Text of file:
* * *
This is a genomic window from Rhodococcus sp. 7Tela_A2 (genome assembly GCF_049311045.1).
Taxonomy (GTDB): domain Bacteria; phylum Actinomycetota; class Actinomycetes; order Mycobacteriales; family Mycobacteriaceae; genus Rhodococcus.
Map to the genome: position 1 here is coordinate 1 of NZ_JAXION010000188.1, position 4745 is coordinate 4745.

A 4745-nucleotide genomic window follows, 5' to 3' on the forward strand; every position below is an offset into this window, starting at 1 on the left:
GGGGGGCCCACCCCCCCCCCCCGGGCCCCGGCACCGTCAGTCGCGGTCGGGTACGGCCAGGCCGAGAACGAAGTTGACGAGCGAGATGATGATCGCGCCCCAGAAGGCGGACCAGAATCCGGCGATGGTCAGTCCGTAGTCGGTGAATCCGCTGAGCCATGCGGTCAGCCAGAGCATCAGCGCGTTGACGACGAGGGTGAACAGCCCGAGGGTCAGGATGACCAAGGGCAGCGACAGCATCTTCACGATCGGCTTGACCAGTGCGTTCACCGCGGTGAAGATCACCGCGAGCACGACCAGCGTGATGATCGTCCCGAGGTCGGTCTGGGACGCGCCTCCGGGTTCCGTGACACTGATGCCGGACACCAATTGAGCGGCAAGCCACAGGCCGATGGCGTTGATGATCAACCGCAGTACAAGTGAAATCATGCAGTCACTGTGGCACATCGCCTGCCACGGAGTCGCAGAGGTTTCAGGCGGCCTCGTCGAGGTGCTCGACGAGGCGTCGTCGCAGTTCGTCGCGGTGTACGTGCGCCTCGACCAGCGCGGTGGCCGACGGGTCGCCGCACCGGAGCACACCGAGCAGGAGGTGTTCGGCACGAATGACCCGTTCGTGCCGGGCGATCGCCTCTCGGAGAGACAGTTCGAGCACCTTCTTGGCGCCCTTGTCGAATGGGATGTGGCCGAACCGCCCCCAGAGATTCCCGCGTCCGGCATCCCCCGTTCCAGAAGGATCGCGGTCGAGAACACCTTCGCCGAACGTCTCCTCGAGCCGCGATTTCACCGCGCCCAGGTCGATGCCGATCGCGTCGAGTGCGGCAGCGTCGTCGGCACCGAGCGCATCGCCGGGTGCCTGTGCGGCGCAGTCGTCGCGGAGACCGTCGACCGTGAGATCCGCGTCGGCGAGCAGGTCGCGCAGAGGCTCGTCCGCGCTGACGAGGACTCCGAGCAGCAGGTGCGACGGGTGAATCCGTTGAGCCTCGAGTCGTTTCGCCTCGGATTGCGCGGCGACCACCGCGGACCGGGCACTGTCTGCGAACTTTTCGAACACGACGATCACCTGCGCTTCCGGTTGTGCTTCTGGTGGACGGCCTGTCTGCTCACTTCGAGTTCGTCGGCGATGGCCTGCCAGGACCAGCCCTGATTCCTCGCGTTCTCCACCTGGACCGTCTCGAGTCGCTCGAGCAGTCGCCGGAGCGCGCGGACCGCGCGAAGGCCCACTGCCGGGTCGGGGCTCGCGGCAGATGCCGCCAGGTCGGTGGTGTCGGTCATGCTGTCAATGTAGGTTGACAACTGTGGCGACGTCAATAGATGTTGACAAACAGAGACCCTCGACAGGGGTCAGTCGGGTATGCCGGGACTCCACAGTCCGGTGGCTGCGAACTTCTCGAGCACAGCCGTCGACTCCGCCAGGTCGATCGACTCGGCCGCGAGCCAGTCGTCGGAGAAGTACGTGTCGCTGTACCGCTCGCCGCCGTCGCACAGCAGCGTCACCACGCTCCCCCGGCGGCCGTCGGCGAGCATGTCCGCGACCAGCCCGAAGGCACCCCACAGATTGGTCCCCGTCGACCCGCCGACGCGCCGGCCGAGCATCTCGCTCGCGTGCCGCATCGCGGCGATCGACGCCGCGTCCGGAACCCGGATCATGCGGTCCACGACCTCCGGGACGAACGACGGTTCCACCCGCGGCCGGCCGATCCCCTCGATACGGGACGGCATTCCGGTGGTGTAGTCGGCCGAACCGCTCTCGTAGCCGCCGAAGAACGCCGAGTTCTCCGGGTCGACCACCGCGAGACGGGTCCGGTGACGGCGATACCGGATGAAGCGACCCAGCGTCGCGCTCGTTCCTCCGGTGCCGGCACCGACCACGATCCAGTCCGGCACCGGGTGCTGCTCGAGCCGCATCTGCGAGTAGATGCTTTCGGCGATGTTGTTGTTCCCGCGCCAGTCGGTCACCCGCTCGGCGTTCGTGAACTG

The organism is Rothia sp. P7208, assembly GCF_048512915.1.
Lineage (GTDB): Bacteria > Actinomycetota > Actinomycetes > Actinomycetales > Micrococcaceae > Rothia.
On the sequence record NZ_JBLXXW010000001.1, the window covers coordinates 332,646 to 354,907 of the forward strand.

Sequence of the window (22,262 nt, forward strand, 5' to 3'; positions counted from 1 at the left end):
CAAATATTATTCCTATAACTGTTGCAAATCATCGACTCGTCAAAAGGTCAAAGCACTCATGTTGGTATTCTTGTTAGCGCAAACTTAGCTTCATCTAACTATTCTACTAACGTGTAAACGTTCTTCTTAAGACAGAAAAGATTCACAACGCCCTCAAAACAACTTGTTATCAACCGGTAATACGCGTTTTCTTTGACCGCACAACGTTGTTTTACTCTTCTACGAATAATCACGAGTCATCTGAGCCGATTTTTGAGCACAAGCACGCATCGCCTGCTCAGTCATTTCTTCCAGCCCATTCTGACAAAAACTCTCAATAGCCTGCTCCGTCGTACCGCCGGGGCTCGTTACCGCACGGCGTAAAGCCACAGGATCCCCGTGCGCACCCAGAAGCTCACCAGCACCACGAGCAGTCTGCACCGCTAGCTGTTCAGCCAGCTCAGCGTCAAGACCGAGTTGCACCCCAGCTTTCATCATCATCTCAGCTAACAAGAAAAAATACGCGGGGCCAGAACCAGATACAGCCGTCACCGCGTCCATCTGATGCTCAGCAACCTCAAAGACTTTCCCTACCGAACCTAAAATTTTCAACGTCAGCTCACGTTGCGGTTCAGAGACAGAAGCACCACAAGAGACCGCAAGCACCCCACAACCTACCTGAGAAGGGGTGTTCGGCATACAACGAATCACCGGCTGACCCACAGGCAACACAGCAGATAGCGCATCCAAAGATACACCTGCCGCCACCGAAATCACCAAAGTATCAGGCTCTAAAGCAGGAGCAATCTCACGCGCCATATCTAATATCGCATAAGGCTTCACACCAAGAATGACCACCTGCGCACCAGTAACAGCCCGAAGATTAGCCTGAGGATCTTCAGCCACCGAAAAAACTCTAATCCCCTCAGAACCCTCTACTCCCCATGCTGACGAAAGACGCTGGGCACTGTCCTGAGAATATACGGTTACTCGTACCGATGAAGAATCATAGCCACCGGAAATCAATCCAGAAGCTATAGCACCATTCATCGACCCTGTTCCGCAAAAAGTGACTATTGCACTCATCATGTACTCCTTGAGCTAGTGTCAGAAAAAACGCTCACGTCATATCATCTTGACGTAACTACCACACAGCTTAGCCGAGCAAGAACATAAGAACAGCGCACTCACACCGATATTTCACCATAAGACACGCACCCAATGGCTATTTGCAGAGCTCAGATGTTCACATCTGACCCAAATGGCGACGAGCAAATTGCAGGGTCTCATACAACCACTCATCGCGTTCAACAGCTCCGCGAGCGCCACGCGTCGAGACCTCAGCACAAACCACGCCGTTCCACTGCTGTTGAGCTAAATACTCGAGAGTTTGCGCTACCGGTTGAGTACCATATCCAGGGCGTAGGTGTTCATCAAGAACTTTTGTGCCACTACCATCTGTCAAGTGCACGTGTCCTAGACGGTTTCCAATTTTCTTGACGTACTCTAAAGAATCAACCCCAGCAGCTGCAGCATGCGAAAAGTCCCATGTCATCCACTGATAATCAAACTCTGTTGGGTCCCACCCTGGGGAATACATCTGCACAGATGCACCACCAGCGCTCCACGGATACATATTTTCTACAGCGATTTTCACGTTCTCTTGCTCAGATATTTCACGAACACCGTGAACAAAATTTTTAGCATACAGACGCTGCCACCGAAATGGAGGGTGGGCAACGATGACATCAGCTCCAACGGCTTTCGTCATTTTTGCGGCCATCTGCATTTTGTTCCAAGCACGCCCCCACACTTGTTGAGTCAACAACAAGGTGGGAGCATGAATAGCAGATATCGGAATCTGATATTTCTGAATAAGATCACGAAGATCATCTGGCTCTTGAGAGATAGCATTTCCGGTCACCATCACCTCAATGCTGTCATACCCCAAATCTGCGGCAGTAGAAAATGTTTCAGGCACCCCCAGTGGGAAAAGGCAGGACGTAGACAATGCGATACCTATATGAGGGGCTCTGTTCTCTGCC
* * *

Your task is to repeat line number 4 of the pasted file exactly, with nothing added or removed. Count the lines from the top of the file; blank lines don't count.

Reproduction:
A 4745-nucleotide genomic window follows, 5' to 3' on the forward strand; every position below is an offset into this window, starting at 1 on the left: